Crowdsourcing Cures

By Ashley Murrell

May 2, 2014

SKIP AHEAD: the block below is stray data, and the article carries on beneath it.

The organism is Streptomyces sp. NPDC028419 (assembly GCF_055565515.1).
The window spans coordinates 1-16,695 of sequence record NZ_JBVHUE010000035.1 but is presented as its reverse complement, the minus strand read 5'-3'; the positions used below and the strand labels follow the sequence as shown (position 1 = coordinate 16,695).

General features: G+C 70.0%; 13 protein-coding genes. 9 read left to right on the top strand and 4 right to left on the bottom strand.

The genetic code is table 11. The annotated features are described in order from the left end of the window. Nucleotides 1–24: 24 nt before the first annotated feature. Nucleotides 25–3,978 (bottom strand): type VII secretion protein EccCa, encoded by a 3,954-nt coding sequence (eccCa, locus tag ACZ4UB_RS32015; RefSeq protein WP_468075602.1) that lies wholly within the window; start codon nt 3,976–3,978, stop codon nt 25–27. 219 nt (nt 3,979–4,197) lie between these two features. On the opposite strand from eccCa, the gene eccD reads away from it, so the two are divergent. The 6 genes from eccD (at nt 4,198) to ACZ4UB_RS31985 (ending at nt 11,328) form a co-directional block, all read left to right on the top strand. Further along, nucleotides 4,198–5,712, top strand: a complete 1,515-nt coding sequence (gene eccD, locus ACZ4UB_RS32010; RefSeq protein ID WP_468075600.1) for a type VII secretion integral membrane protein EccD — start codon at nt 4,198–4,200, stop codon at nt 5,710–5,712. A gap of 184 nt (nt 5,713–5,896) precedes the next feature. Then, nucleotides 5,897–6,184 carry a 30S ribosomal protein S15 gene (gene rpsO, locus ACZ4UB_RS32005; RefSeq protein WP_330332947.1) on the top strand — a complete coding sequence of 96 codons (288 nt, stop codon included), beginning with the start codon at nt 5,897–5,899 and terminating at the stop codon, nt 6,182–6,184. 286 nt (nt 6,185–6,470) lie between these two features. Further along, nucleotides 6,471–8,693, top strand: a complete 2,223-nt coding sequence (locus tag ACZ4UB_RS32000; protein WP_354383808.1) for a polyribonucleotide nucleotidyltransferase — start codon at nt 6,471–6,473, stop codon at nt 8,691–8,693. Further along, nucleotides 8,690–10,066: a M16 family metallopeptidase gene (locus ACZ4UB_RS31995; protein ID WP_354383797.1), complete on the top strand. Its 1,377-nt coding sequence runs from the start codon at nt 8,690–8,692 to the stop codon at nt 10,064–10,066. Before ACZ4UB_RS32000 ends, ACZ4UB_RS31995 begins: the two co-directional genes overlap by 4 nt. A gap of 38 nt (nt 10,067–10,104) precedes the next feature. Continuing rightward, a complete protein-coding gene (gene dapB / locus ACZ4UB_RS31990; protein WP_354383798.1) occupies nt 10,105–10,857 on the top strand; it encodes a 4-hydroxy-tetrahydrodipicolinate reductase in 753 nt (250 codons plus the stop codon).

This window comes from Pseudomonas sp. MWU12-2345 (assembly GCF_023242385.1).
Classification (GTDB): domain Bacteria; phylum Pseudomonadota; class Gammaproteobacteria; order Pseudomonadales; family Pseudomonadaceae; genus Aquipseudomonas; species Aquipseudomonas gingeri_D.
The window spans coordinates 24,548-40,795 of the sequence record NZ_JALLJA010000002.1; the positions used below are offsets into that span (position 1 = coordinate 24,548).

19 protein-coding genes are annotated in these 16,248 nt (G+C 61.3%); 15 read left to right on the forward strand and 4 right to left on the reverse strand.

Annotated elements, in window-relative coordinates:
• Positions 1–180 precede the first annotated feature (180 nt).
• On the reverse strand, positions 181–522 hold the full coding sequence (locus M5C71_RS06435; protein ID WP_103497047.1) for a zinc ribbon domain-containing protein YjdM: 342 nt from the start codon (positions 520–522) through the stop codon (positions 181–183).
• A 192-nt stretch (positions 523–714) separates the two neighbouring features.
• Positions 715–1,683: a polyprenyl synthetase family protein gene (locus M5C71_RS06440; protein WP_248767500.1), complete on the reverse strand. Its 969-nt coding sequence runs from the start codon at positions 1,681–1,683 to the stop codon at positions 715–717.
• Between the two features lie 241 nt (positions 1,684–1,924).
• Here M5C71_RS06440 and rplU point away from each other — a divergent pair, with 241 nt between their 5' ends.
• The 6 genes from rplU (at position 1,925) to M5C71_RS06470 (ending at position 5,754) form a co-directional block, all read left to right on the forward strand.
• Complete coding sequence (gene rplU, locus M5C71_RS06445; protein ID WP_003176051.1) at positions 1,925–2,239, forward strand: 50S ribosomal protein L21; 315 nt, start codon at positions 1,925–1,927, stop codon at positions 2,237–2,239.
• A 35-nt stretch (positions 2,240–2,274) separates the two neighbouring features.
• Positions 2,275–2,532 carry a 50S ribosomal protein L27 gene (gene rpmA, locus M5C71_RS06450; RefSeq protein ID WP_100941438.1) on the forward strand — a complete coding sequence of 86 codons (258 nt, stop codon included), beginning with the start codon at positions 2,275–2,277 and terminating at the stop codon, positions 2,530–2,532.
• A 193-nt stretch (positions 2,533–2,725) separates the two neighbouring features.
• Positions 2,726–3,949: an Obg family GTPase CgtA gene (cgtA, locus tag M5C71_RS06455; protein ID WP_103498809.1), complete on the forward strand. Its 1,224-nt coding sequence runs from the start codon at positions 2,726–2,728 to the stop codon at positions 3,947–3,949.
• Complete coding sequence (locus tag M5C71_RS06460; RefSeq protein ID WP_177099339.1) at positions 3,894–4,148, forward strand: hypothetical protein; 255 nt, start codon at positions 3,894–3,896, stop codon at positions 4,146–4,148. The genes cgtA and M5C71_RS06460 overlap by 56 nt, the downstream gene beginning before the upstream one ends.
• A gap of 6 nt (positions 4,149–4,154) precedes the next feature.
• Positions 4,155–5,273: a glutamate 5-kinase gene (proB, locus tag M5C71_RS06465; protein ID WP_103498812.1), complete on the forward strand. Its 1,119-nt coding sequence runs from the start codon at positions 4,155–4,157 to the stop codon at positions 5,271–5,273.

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!–paging_filter–pWhen an 11-year-old terminal pediatric brain tumor patient named Violet chose to donate her brain to science it inspired brain cancer specialist Jim Olson to rethink how he tackles finding a cure for cancer. He founded a href=”projectviolet.org”Project Violet/a, a program at Fred Hutchinson Cancer Research Center by which, for a donation of $100, anyone can join one of four experiment teams—Sunflower, Spider, Scorpion or Violet. Each team represents a protein found in nature that Fred Hutch scientists are studying to kill tumors. Team Spider, for example, tests a protein from the funnel web spider and Team Scorpion investigates a scorpion protein. Project Violet is one of a handful of local startups that are finding ways to get the community involved in their health research. In October, a href=”hivebio.org”HiveBio/a opened its doors in Laurelhurst as Seattle’s first DIY bio lab, where, for a monthly or single-use fee, people can take hands-on classes and workshops led by volunteer experts on topics medical to technical, such as biofuels, making a microscope or learning how to dissect a sheep brain. Another crowdfunding startup akin to Project Violet is Seattle-based a href=”experiment.com”Experiment/a, a kind of Kickstarter for science launched by two University of Washington grads that has garnered Bill Gates’ seal of approval. Researchers post projects here that need funding; as of press time, the medical category included a project researching the link between lung infections and dementia, and curing heart disease using human stem cells./p

 

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